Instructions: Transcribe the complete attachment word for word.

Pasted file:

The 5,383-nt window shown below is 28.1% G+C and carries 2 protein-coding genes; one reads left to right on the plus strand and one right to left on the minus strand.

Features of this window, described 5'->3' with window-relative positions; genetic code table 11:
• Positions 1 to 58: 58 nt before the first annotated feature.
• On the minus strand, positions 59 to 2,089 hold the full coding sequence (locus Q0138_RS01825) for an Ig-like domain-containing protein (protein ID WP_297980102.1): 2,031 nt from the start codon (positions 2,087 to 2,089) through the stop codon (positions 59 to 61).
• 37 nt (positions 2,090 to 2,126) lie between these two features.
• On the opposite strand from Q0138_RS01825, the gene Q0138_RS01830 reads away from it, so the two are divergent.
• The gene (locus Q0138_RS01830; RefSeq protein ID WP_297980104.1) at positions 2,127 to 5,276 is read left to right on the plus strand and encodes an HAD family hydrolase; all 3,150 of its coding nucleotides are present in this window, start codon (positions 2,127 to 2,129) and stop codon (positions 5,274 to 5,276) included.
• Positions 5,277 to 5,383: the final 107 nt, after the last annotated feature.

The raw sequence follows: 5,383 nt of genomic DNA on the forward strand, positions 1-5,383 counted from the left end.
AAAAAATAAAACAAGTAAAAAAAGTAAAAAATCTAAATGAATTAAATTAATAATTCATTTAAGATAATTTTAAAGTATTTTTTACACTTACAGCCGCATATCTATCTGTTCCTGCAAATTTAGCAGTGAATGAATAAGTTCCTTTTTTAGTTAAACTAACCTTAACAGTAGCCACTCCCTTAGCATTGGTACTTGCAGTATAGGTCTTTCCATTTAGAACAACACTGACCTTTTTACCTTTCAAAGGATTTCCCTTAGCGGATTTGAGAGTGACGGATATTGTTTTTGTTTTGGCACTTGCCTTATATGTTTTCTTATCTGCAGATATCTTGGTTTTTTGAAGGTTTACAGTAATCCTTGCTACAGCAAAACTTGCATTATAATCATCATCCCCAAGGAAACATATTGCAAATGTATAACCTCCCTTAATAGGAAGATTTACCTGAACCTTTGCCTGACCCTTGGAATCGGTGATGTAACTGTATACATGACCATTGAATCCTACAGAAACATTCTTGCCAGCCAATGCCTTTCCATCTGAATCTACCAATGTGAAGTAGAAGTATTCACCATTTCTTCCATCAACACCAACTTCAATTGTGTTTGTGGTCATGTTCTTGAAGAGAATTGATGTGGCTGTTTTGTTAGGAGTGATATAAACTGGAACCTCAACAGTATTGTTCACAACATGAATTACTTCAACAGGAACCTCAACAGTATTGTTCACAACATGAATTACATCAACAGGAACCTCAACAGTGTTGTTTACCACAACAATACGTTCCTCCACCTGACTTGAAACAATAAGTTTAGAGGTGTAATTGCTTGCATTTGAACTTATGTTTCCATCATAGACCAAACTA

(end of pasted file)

The 5,383-nt window shown below is 28.1% G+C and carries 2 protein-coding genes; one reads left to right on the plus strand and one right to left on the minus strand.

Features of this window, described 5'->3' with window-relative positions; genetic code table 11:
• Positions 1 to 58: 58 nt before the first annotated feature.
• On the minus strand, positions 59 to 2,089 hold the full coding sequence (locus Q0138_RS01825) for an Ig-like domain-containing protein (protein ID WP_297980102.1): 2,031 nt from the start codon (positions 2,087 to 2,089) through the stop codon (positions 59 to 61).
• 37 nt (positions 2,090 to 2,126) lie between these two features.
• On the opposite strand from Q0138_RS01825, the gene Q0138_RS01830 reads away from it, so the two are divergent.
• The gene (locus Q0138_RS01830; RefSeq protein ID WP_297980104.1) at positions 2,127 to 5,276 is read left to right on the plus strand and encodes an HAD family hydrolase; all 3,150 of its coding nucleotides are present in this window, start codon (positions 2,127 to 2,129) and stop codon (positions 5,274 to 5,276) included.
• Positions 5,277 to 5,383: the final 107 nt, after the last annotated feature.

The raw sequence follows: 5,383 nt of genomic DNA on the forward strand, positions 1-5,383 counted from the left end.
AAAAAATAAAACAAGTAAAAAAAGTAAAAAATCTAAATGAATTAAATTAATAATTCATTTAAGATAATTTTAAAGTATTTTTTACACTTACAGCCGCATATCTATCTGTTCCTGCAAATTTAGCAGTGAATGAATAAGTTCCTTTTTTAGTTAAACTAACCTTAACAGTAGCCACTCCCTTAGCATTGGTACTTGCAGTATAGGTCTTTCCATTTAGAACAACACTGACCTTTTTACCTTTCAAAGGATTTCCCTTAGCGGATTTGAGAGTGACGGATATTGTTTTTGTTTTGGCACTTGCCTTATATGTTTTCTTATCTGCAGATATCTTGGTTTTTTGAAGGTTTACAGTAATCCTTGCTACAGCAAAACTTGCATTATAATCATCATCCCCAAGGAAACATATTGCAAATGTATAACCTCCCTTAATAGGAAGATTTACCTGAACCTTTGCCTGACCCTTGGAATCGGTGATGTAACTGTATACATGACCATTGAATCCTACAGAAACATTCTTGCCAGCCAATGCCTTTCCATCTGAATCTACCAATGTGAAGTAGAAGTATTCACCATTTCTTCCATCAACACCAACTTCAATTGTGTTTGTGGTCATGTTCTTGAAGAGAATTGATGTGGCTGTTTTGTTAGGAGTGATATAAACTGGAACCTCAACAGTATTGTTCACAACATGAATTACTTCAACAGGAACCTCAACAGTATTGTTCACAACATGAATTACATCAACAGGAACCTCAACAGTGTTGTTTACCACAACAATACGTTCCTCCACCTGACTTGAAACAATAAGTTTAGAGGTGTAATTGCTTGCATTTGAACTTATGTTTCCATCATAGACCAAACTA